Despite leading Toledo on a 35-game win streak in his three years as the starter, Ealey was bypassed by NFL teams. He became the Ticats starter early in the ’72 season and was named the league’s top rookie.
Ealey capped his memorable first CFL season leading Hamilton to a 13-10 Grey Cup win over Saskatchewan at Ivor Wynne Stadium. He went on to play for Winnipeg and Toronto in the CFL before retiring after the ’78 season.
“I think the CFL was a trailblazer,” Ealey said. “In Canada, it (race) was not an issue.
“If you could play, that’s what they wanted. We can say we were a trailblazer but we never would’ve got here if they never gave us the opportunity.”
Allen began his pro career in ’85 with Edmonton. He played for six teams over an illustrious 23-year stint, winning four Grey Cups.
When he retired after the ’07 season Allen was the leading passer in pro football history (72,381 yards). He’s currently second overall behind former Montreal star Anthony Calvillo (79,816).
After football, Custis returned to Hamilton, enjoying a long career as a teacher and school principal. He also got involved in coaching at various levels over 31 years.
He compiled a 74-20 record over eight seasons with the Burlington Braves of the Canadian Junior Football League, including three Ontario championships and two Eastern Canadian titles. It was there Custis coached tight end Tony Gabriel, who’d later star in the CFL with Hamilton and Ottawa before being inducted into the Canadian Football Hall of Fame.
“RIP Bernie Custis, my Burlington Braves coach & the one responsible for my getting a scholarship at Syracuse. A great friend and a mentor,” Gabriel said on his Twitter account.
Custis led the Sheridan College Bruins to six OCAA and Eastern Canadian titles (1973-78) and spent eight seasons as the McMaster Marauders coach. He registered a 31-23-1 record and was named Canadian university football’s top coach in 1982.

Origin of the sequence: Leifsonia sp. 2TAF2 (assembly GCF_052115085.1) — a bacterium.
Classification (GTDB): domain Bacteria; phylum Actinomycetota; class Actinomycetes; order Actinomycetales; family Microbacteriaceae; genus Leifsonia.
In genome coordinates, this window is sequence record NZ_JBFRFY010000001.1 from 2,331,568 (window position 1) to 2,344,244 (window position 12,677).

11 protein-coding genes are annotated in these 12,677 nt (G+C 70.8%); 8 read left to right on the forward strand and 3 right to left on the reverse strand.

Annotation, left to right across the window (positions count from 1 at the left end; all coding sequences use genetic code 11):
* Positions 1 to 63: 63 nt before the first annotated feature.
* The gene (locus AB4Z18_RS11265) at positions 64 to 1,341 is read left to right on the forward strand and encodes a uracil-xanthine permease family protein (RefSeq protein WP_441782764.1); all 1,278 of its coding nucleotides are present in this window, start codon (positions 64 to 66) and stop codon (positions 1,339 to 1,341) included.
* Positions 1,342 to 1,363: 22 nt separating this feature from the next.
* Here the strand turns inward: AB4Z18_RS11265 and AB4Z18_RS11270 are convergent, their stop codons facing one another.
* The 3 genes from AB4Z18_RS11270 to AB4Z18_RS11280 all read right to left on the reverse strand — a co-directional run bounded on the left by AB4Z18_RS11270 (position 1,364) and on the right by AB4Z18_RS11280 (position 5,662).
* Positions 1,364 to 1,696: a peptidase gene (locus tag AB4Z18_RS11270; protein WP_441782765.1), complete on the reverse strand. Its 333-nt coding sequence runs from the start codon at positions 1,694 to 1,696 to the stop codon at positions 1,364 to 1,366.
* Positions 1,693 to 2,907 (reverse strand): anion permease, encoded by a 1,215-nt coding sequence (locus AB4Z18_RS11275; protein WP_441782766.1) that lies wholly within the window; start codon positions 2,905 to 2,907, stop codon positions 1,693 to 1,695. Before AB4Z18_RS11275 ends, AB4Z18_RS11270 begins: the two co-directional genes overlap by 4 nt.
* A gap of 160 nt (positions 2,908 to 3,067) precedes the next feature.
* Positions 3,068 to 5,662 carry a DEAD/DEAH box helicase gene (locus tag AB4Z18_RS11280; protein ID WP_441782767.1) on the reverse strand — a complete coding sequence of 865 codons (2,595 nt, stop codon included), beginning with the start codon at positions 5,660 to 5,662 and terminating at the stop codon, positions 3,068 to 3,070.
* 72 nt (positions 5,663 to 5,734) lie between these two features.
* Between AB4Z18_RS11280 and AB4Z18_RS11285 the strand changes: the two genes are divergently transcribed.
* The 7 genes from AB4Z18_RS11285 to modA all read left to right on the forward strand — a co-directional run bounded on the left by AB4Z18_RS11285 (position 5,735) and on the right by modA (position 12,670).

Custis was inducted into the Canadian Football Hall of Fame in 1998 and in 2015 received the CFL’s commissioner’s award from Jeffrey Orridge.
“Trailblazers are rightly remembered for being the first,” Orridge said. “Bernie Custis, the first black professional quarterback in the modern era starting with the Hamilton Tiger-Cats in 1951, should be revered as well for being one of our best.
“In 2015, I had the privilege of presenting the CFL’s Commissioner’s Award to Mr. Custis to thank him on behalf of our league and our fans. Our thoughts and prayers are with all who loved Bernie. He changed the game by blazing a trail. He also showed us all how to travel the trail with grace and character.”
Custis is also a member of the McMaster University Hall of Fame and Syracuse University Athletic Hall of Fame.
“Our deepest condolences go out to the family and friends of Bernie Custis, former #Ottawa Rough Rider and member of the @CFHOF,” the Ottawa Redblacks said on their Twitter account.
Dan Ralph, The Canadian Press